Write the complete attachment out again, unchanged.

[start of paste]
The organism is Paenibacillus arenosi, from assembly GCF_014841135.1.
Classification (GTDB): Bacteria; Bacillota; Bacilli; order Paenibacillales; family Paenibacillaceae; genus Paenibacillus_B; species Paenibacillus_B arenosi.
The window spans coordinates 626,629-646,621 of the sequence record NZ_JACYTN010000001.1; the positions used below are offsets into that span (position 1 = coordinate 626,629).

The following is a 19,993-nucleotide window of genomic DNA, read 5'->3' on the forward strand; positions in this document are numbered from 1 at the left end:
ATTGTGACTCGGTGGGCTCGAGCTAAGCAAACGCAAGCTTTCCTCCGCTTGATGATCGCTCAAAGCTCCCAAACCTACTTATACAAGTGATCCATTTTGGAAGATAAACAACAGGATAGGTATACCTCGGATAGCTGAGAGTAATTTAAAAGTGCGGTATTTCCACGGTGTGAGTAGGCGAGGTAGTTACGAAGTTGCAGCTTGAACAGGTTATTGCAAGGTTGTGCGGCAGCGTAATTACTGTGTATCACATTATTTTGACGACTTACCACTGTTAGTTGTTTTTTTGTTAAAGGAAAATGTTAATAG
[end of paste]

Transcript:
The organism is Paenibacillus arenosi, from assembly GCF_014841135.1.
Classification (GTDB): Bacteria; Bacillota; Bacilli; order Paenibacillales; family Paenibacillaceae; genus Paenibacillus_B; species Paenibacillus_B arenosi.
The window spans coordinates 626,629-646,621 of the sequence record NZ_JACYTN010000001.1; the positions used below are offsets into that span (position 1 = coordinate 626,629).

The following is a 19,993-nucleotide window of genomic DNA, read 5'->3' on the forward strand; positions in this document are numbered from 1 at the left end:
ATTGTGACTCGGTGGGCTCGAGCTAAGCAAACGCAAGCTTTCCTCCGCTTGATGATCGCTCAAAGCTCCCAAACCTACTTATACAAGTGATCCATTTTGGAAGATAAACAACAGGATAGGTATACCTCGGATAGCTGAGAGTAATTTAAAAGTGCGGTATTTCCACGGTGTGAGTAGGCGAGGTAGTTACGAAGTTGCAGCTTGAACAGGTTATTGCAAGGTTGTGCGGCAGCGTAATTACTGTGTATCACATTATTTTGACGACTTACCACTGTTAGTTGTTTTTTTGTTAAAGGAAAATGTTAATAG